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Intel Core i7 and X58 experience?

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  • #21
    I would not expect boot problems, but often new boards/laptops are not directly working with ALSA. Especially for laptops this is annoying.

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    • #22
      Originally posted by joffe View Post

      How people continue to recommend Windows and Mac over this for anything but games, baffles me..

      It says 'alsamixer' here though - does Ubuntu 8.10 use pulseaudio?

      Very cool indeed.

      I notice something in the picture. In the CPU History, it is showing up to 8 CPUs. I thought Core i7 965 (Extreme Edition) is only supposed to have the Hyper Threading support? Those 4 additional logical cores should not be present in the other Core i7 variants.

      As for the sound, I guess Ubuntu 8.10 defaults to ALSA. Anyhow we now know that the sound works right out of the box, thanks to you.

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      • #23
        Originally posted by mahuyar View Post
        Very cool indeed.

        I notice something in the picture. In the CPU History, it is showing up to 8 CPUs. I thought Core i7 965 (Extreme Edition) is only supposed to have the Hyper Threading support? Those 4 additional logical cores should not be present in the other Core i7 variants.

        As for the sound, I guess Ubuntu 8.10 defaults to ALSA. Anyhow we now know that the sound works right out of the box, thanks to you.
        Yes, they should, all Nehalem variants have Hyper-Threading and all Nehalem variants that are to come out will have it as well (even low-end dual cores). Seems you've been misinformed by someone, probably someone who bought the eXpensive Edition and wanted to justify it somehow..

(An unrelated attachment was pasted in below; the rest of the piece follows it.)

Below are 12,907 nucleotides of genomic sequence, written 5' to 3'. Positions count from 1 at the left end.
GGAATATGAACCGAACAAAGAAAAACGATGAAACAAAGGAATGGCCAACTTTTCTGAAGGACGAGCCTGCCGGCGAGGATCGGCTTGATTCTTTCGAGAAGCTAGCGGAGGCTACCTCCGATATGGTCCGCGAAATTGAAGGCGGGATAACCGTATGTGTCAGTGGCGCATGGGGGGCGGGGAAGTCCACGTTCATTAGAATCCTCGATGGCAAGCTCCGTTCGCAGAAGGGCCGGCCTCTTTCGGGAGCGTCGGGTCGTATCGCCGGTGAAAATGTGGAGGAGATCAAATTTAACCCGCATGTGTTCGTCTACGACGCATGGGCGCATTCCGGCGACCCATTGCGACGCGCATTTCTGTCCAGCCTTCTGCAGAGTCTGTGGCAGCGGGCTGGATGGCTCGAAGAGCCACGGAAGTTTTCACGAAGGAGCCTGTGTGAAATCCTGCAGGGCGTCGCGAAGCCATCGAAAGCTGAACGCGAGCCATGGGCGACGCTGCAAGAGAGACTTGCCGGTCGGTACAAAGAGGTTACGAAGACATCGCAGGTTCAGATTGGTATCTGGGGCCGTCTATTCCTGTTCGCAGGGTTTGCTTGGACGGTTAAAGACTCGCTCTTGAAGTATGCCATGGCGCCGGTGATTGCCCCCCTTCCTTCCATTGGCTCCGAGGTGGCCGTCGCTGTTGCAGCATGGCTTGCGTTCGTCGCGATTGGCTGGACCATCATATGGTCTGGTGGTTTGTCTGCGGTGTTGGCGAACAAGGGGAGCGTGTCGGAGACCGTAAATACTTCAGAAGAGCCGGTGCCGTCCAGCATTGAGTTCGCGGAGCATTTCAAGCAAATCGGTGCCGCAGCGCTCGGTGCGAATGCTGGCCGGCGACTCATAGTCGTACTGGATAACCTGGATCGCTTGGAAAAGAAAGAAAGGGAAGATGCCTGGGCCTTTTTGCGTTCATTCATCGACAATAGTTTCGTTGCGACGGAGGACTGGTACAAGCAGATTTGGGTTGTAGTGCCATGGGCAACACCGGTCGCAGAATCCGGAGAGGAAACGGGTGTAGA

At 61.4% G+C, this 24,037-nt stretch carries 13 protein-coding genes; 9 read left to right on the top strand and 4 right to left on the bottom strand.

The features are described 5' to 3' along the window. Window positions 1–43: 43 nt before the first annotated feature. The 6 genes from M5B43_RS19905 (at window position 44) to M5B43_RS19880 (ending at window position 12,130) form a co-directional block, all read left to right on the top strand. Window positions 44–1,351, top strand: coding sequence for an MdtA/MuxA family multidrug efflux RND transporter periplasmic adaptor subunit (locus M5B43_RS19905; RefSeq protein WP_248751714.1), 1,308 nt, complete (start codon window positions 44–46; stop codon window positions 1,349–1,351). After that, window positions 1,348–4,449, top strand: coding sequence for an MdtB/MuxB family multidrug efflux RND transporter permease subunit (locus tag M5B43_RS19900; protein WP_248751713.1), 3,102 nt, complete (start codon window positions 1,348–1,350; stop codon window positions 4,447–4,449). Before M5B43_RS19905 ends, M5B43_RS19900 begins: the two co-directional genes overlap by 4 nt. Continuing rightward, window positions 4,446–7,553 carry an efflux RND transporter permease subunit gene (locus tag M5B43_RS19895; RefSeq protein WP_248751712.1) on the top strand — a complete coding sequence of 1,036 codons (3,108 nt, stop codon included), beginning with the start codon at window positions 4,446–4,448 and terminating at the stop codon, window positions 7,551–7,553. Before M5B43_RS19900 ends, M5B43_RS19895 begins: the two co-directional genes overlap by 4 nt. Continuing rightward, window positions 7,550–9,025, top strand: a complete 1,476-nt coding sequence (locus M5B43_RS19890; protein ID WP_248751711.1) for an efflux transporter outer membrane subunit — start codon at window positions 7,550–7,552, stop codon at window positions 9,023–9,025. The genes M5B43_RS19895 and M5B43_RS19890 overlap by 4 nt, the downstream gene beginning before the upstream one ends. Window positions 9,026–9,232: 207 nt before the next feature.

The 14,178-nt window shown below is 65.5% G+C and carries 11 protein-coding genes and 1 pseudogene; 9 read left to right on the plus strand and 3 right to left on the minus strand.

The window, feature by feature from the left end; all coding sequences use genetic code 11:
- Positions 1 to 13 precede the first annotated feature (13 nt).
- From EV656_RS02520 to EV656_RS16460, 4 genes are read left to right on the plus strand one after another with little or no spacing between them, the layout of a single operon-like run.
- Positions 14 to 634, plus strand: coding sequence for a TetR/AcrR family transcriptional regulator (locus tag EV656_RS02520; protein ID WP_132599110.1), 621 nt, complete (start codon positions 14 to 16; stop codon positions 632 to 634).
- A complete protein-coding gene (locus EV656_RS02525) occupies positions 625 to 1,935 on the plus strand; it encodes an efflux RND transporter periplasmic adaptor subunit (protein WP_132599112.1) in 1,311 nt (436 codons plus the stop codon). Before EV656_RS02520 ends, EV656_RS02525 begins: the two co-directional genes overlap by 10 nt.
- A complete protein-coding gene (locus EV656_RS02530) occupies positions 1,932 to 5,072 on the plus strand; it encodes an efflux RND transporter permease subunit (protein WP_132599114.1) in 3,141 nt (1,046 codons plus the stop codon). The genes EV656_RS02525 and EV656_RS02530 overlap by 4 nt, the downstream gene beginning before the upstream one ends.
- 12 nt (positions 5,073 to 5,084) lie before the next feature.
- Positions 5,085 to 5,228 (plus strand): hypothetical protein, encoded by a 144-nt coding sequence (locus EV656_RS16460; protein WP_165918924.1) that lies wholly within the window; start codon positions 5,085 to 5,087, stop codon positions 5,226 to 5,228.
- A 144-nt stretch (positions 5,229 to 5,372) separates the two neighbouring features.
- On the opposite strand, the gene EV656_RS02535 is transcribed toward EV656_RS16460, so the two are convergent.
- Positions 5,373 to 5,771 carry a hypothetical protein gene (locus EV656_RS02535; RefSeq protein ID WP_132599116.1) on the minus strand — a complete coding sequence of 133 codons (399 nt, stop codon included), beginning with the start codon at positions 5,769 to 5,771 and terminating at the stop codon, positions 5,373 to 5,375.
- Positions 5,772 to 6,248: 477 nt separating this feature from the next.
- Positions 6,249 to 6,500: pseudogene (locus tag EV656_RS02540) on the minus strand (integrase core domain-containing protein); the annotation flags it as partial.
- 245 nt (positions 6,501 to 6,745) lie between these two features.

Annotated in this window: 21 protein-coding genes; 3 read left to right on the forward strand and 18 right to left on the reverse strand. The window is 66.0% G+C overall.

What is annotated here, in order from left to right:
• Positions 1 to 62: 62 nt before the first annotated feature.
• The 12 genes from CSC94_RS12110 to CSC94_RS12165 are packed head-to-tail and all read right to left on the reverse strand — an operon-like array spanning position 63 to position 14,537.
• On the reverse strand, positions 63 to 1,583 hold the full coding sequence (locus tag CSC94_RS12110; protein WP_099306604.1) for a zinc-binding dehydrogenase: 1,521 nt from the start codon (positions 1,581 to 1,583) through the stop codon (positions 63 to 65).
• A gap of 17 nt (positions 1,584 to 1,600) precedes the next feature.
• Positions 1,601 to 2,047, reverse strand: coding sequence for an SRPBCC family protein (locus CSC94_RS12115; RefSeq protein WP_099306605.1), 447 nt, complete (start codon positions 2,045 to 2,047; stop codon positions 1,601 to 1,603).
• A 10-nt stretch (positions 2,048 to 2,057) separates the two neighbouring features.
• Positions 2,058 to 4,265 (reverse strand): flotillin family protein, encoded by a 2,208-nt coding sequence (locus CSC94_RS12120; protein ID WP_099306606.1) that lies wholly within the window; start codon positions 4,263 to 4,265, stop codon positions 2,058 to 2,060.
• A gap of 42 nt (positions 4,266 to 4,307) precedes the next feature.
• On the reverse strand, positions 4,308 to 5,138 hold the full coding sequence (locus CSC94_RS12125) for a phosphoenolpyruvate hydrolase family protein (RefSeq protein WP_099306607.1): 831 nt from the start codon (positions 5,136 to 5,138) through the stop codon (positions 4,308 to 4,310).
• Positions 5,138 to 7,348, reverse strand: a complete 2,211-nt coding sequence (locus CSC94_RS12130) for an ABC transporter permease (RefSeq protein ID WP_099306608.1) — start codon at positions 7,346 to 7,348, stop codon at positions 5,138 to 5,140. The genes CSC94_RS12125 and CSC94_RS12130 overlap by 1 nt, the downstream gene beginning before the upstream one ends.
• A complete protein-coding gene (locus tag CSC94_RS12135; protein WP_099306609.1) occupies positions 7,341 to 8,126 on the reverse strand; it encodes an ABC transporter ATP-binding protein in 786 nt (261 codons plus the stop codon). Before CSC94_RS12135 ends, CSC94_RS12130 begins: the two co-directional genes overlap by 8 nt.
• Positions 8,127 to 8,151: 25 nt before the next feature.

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        • #24
          Guys i just caught up with this thread. I compiled Gentoo ~arch on my
          Core i7 920/Asus P6T/Patriot 1600 6GB on here this past week. Sound
          works perfectly fine 'hda-intel' and, network 'sky2' worked perfectly
          from my boot disc. I have not had any show stopper problems yet but
          there are some issues that need to be addressed.

          1) GCC-4.3.2 thinks this is a nocona chip so when i compiled i used
          '-march=native -msse4'. I also have 'native' set in the kernel.

          2) The linux-2.6.28-x kernels do not have a Core i7 module so i set
          it to Core2.

          3) There is no W83667HG sensor module and let me tell you this chip
          runs WAY HOT. So am forcing the W83627ehf module with 'modprobe
          w83627ehf force_id=0x8860' and fine tuning the sensors3.conf file to
          compensate. I did enable the coretemp module in the kernel but
          sensors-detect of course doesn't see such sensor so it won't pick it
          up. However if you modprobe coretemp it does work and appears perfectly
          accurate on all EIGHT CORES...LOL I spoke to a lm_sensors dev today and
          he updated sensors-detect to see the sensor so now he is working on a
          module.

          Needless to say this thing hauls arse. In comparison it used to take me
          an hour and 19 minutes to compile gcc with my AMD X2 4800@2700Mhz.
          Using the same everything but hardware it took 32 minutes with my Core
          i7 920@3.6Ghz. I have been able to get stable 4.2Ghz but temps climbed
          to the high 80's low 90's so i backed off and changed my OC strategy as
          far as using a lower multi with a higher Bclk which enables me to use
          lower cpu volts. Currently at 3.6Ghz am using 1.21875 cpu volts with a
          1.20000 QPI volts idling at 34C and 100% load reaching into the low
          70C's which from all accounts is perfectly fine on these chips. They
          run hot but they can also take it. The temps are a little under control
          with water cooling now. Otherwise i would be idling at about 48C-50C.

          If anyone has any questions/recommendations or would like me to try
          something just let me know. I am more then happy to do some testing
          within reason or to the extent of my abilities as a linux n00b.

          P.S. i forgot to mention there isn't as far as i know/read any support
          for Quickpath. I am sure once there is then, benchmarks will be drastically